Examining the proliferation of reinforced-concrete construction in the United States after 1900, historian Amy E. Slaton considers how scientific approaches and occupations displaced traditionally skilled labor. The technology of concrete buildings—little studied by historians of engineering, architecture, or industry—offers a remarkable case study in the modernization of American production.
The use of concrete brought to construction the new procedures and priorities of mass production. These included a comprehensive application of science to commercial enterprise and vast redistributions of skills, opportunities, credit, and risk in the workplace. Reinforced concrete also changed the American landscape as building buyers embraced the architectural uniformity and simplicity to which the technology was best suited.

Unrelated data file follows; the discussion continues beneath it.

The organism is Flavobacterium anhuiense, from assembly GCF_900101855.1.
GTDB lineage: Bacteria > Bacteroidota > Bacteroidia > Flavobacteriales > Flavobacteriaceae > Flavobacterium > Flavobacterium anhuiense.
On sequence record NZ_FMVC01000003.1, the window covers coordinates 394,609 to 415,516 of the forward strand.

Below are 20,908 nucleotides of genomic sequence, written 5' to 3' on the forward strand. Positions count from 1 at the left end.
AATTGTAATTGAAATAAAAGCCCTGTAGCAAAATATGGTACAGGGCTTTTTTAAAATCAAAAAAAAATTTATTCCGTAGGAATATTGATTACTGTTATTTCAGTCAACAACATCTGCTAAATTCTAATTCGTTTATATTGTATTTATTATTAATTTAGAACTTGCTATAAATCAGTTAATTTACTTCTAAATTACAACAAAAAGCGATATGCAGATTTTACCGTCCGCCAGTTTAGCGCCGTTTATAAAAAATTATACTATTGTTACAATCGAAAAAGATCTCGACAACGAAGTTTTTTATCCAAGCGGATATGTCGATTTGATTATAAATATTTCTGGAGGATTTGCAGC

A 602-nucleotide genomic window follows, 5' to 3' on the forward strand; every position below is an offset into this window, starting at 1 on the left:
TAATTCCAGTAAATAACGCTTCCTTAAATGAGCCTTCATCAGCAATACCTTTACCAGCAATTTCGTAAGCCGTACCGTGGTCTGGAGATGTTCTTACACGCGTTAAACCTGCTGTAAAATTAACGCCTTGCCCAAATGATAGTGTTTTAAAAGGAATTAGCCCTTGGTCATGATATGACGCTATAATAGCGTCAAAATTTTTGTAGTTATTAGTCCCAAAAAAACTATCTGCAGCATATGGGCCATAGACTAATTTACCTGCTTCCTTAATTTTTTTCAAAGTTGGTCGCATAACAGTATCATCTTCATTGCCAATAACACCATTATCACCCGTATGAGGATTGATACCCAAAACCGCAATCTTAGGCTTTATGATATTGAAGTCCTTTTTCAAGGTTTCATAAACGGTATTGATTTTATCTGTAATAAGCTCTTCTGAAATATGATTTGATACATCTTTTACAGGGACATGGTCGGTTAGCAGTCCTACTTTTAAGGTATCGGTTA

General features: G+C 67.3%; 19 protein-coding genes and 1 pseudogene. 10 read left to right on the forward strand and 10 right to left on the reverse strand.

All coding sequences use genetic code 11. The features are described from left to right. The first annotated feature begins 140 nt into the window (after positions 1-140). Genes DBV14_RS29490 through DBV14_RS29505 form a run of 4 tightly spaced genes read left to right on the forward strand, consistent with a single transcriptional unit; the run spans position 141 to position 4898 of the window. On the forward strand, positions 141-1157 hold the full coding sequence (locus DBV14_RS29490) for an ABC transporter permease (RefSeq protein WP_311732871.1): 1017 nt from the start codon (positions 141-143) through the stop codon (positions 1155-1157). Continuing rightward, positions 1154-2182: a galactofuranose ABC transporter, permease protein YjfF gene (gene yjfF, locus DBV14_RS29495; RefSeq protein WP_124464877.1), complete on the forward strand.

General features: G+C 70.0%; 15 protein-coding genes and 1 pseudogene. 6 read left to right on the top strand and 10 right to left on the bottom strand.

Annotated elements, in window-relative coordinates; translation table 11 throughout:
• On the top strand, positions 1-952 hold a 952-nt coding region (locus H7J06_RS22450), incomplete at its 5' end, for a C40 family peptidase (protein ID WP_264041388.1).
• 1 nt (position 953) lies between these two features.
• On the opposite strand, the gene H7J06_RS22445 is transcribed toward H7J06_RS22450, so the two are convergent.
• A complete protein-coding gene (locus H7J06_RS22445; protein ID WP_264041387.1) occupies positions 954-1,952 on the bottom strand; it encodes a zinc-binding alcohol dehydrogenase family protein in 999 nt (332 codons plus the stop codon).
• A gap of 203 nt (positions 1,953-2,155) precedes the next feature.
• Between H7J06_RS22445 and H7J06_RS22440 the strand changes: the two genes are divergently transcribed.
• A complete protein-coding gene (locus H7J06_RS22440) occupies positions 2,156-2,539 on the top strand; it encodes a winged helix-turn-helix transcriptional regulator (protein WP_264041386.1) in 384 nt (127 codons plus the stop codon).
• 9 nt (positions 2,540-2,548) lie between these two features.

Based on a wealth of data that includes university curricula, laboratory and company records, organizational proceedings, blueprints, and promotional materials as well as a rich body of physical evidence such as tools, instruments, building materials, and surviving reinforced-concrete buildings, this book tests the thesis that modern mass production in the United States came about not simply in answer to manufacturers' search for profits, but as a result of a complex of occupational and cultural agendas.
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